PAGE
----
China’s Memories on Film: Jia Zhangke’s “24 City”

History in the Present: The soon-to-be-demolished "Factory 420" in Jia Zhangke's "24 City"

The following are excerpts from an outstanding lengthy article on Jia Zhangke’s 24 City by Jiwei Xiao, Assistant Professor of Chinese language and literature at Fairfield University, originally published in Senses of Cinema.

In 2007, Jia Zhangke came across a piece of news that was at the time no longer newsworthy in China: Cheng Fa Group Co., a big aviation engine manufacturer (aka “Factory 420”), was going to sell its factory lot to a real-estate developer to build luxury high rises (named “24 City”) and relocate to the suburb.  Jia’s immediate reaction to the news was: what about the memory of those workers?  He sensed an enormous emotional and psychological loss behind the news. As with Still Life, Jia started this project as a documentary. The idea to add fiction only came later. A hundred interviews and many hours of footage later, Jia produced a rather idiosyncratic film: while its silent documenting of the last phase of the dismantling and relocation of the factory looks painterly and staged, the four “fictional” talking heads performed by professional actors appear realistic enough to be braided seamlessly with the other five authentic ones delivered by real factory workers…

"24 City" uses a deliberate green hue to match Jia Zhangke's memories of the past

In an interview with Jia Zhangke, Dudley Andrew asked the director to explain the meaning of the green tinge to the image in 24 City.  The hue, it turns out, was deliberately mixed into the colour palette of the film during postproduction. Why? Jia offered an intriguing answer. When he was a small child growing up in northern China in the late 1970s and 80s, he saw the green colour everyday and everywhere, often painted one metre high on walls of both private homes and public places—hospitals, offices, classrooms, and state-run factories. For Jia, green is apparently a very personal memory; yet instead of using the colour to express an individual sentiment, he “exhibits” it rather matter-of-factly by integrating it into the film texture…


24 City is impregnated with the tension between its documentary sincerity and fictional curiosity also at a deeper level. On the surface, the film is given to recording the interviewees’ immediate expressions of feelings: tears brimming in eyes, choke-ups, sniffling, and half-finished sentences. Static camera, long-takes, and spare and simple mise-en-scène allow us to watch with full attention emotions slowly unfolding on human faces. Yet, Jia is not satisfied with what direct cinema can reveal. He also wants to convey things that are not “speakable” or even “representable.”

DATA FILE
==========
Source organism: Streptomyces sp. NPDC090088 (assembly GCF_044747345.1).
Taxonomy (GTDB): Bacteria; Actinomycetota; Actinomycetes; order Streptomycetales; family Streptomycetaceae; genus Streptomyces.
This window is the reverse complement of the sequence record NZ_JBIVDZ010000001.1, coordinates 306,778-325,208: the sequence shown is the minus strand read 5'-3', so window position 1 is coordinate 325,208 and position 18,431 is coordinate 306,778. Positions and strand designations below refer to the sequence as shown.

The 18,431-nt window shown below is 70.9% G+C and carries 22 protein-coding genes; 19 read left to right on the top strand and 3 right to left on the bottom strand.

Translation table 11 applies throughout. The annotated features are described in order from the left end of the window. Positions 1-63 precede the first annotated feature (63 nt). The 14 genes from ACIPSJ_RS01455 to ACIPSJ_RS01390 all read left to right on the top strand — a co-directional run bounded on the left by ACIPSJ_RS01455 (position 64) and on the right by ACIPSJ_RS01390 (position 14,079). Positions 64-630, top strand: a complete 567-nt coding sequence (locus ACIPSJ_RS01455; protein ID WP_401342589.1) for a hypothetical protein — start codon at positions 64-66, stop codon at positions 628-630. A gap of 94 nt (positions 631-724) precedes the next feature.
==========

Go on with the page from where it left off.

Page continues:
To achieve the goal, he turns to inter-titled poetry, images of tableaux-vivant effects, non-diegetic music, and most intriguingly, silence. Once, the camera follows Joan Chen’s “Little Flower” character as she comes out of the factory auditorium, alone. Having just finished her rehearsal, she is still in her full opera costume and headgear. The camera stares at her back as she turns away and walks slowly towards the apartment buildings. Thanks to the silent long-take and the deep-focus shot, one notices the visual dissonance between the woman’s bright blue dress and the grayish dilapidated buildings. The irony between the tragic but interesting theatrical role she plays on stage and the disappointing life she lives by herself off stage is therefore in full view…

24 city documentary jia zhangke china

The prominence of Jia Zhangke’s films and the emergence of Chinese independent filmmaking to which his cinema belongs to have a lot to do with the so-called Rise of China, its “miraculous” economic transformation. It is not just that the institutional change of the film industry in the 1990s, propelled by the deepening marketization, proves to be liberating to Chinese independent filmmakers—“the withering of the state-owned studios stimulated film production by different groups of independents or semi-independents outside of, or partially overlapping with, the ‘system’.” The fact is, their films take on great significance because they deal with the complex and often unpleasant reality behind the China miracle. But if such seismic changes as massive demolition and dislocation can easily be turned into spectacular film images, filmmakers have an obligation and often a more challenging task to depict the human aspects of these changes—the life and history beneath the visible phenomenon. Memory is a well-chosen means of investigation and representation.

Read the full text of Jiwei Xiao’s essay at Senses of Cinema.


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